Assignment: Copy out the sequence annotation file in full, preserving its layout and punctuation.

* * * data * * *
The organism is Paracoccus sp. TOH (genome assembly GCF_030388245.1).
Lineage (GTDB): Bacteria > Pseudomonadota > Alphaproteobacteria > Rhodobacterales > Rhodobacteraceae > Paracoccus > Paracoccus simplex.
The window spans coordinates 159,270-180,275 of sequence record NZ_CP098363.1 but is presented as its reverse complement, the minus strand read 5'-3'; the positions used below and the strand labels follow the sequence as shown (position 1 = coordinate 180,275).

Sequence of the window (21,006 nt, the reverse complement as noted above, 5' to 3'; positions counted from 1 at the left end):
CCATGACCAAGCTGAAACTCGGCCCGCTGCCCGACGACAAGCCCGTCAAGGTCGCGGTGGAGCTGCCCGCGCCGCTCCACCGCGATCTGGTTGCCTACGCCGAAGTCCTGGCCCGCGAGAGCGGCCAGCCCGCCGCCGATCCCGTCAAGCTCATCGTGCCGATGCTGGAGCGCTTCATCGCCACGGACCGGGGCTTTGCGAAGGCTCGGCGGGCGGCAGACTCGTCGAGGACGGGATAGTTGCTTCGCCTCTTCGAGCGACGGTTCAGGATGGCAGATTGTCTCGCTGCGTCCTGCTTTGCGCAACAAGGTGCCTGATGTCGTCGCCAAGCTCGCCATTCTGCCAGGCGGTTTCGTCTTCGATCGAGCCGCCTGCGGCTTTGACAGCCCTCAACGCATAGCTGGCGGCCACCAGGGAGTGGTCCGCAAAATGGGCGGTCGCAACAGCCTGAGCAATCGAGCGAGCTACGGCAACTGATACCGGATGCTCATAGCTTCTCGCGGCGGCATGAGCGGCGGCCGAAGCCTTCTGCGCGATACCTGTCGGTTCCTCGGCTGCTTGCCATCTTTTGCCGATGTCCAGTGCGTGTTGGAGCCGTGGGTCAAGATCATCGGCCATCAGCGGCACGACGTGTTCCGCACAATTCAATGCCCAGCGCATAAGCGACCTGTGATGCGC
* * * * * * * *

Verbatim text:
The organism is Paracoccus sp. TOH (genome assembly GCF_030388245.1).
Lineage (GTDB): Bacteria > Pseudomonadota > Alphaproteobacteria > Rhodobacterales > Rhodobacteraceae > Paracoccus > Paracoccus simplex.
The window spans coordinates 159,270-180,275 of sequence record NZ_CP098363.1 but is presented as its reverse complement, the minus strand read 5'-3'; the positions used below and the strand labels follow the sequence as shown (position 1 = coordinate 180,275).

Sequence of the window (21,006 nt, the reverse complement as noted above, 5' to 3'; positions counted from 1 at the left end):
CCATGACCAAGCTGAAACTCGGCCCGCTGCCCGACGACAAGCCCGTCAAGGTCGCGGTGGAGCTGCCCGCGCCGCTCCACCGCGATCTGGTTGCCTACGCCGAAGTCCTGGCCCGCGAGAGCGGCCAGCCCGCCGCCGATCCCGTCAAGCTCATCGTGCCGATGCTGGAGCGCTTCATCGCCACGGACCGGGGCTTTGCGAAGGCTCGGCGGGCGGCAGACTCGTCGAGGACGGGATAGTTGCTTCGCCTCTTCGAGCGACGGTTCAGGATGGCAGATTGTCTCGCTGCGTCCTGCTTTGCGCAACAAGGTGCCTGATGTCGTCGCCAAGCTCGCCATTCTGCCAGGCGGTTTCGTCTTCGATCGAGCCGCCTGCGGCTTTGACAGCCCTCAACGCATAGCTGGCGGCCACCAGGGAGTGGTCCGCAAAATGGGCGGTCGCAACAGCCTGAGCAATCGAGCGAGCTACGGCAACTGATACCGGATGCTCATAGCTTCTCGCGGCGGCATGAGCGGCGGCCGAAGCCTTCTGCGCGATACCTGTCGGTTCCTCGGCTGCTTGCCATCTTTTGCCGATGTCCAGTGCGTGTTGGAGCCGTGGGTCAAGATCATCGGCCATCAGCGGCACGACGTGTTCCGCACAATTCAATGCCCAGCGCATAAGCGACCTGTGATGCGC